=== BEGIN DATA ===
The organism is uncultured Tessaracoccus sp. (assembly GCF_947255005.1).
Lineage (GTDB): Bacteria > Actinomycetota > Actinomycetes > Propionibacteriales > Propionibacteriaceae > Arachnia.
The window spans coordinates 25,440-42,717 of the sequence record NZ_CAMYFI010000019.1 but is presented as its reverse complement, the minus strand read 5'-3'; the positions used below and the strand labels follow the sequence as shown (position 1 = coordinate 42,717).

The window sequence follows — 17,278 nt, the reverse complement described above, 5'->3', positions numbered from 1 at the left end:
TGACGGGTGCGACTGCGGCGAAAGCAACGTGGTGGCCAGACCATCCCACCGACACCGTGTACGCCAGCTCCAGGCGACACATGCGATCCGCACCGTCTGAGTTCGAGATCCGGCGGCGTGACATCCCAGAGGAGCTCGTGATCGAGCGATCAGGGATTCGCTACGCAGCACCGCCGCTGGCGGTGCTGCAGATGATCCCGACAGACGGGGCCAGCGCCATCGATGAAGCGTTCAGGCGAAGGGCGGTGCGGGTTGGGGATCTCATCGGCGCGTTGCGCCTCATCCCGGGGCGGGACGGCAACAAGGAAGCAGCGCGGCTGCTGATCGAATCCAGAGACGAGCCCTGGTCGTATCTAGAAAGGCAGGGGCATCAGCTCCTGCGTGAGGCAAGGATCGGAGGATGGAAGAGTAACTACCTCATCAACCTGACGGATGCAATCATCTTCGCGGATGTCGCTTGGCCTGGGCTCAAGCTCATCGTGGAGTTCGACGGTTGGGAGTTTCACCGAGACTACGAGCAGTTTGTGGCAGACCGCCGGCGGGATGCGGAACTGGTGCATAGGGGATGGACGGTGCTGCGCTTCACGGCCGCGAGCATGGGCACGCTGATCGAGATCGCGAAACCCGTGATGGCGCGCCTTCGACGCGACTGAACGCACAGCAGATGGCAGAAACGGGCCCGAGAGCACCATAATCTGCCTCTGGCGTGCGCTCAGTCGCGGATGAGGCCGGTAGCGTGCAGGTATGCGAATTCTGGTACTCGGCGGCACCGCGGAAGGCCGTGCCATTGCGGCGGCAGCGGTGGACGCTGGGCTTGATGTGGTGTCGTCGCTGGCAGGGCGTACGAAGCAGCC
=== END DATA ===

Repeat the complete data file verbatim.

The organism is uncultured Tessaracoccus sp. (assembly GCF_947255005.1).
Lineage (GTDB): Bacteria > Actinomycetota > Actinomycetes > Propionibacteriales > Propionibacteriaceae > Arachnia.
The window spans coordinates 25,440-42,717 of the sequence record NZ_CAMYFI010000019.1 but is presented as its reverse complement, the minus strand read 5'-3'; the positions used below and the strand labels follow the sequence as shown (position 1 = coordinate 42,717).

The window sequence follows — 17,278 nt, the reverse complement described above, 5'->3', positions numbered from 1 at the left end:
TGACGGGTGCGACTGCGGCGAAAGCAACGTGGTGGCCAGACCATCCCACCGACACCGTGTACGCCAGCTCCAGGCGACACATGCGATCCGCACCGTCTGAGTTCGAGATCCGGCGGCGTGACATCCCAGAGGAGCTCGTGATCGAGCGATCAGGGATTCGCTACGCAGCACCGCCGCTGGCGGTGCTGCAGATGATCCCGACAGACGGGGCCAGCGCCATCGATGAAGCGTTCAGGCGAAGGGCGGTGCGGGTTGGGGATCTCATCGGCGCGTTGCGCCTCATCCCGGGGCGGGACGGCAACAAGGAAGCAGCGCGGCTGCTGATCGAATCCAGAGACGAGCCCTGGTCGTATCTAGAAAGGCAGGGGCATCAGCTCCTGCGTGAGGCAAGGATCGGAGGATGGAAGAGTAACTACCTCATCAACCTGACGGATGCAATCATCTTCGCGGATGTCGCTTGGCCTGGGCTCAAGCTCATCGTGGAGTTCGACGGTTGGGAGTTTCACCGAGACTACGAGCAGTTTGTGGCAGACCGCCGGCGGGATGCGGAACTGGTGCATAGGGGATGGACGGTGCTGCGCTTCACGGCCGCGAGCATGGGCACGCTGATCGAGATCGCGAAACCCGTGATGGCGCGCCTTCGACGCGACTGAACGCACAGCAGATGGCAGAAACGGGCCCGAGAGCACCATAATCTGCCTCTGGCGTGCGCTCAGTCGCGGATGAGGCCGGTAGCGTGCAGGTATGCGAATTCTGGTACTCGGCGGCACCGCGGAAGGCCGTGCCATTGCGGCGGCAGCGGTGGACGCTGGGCTTGATGTGGTGTCGTCGCTGGCAGGGCGTACGAAGCAGCC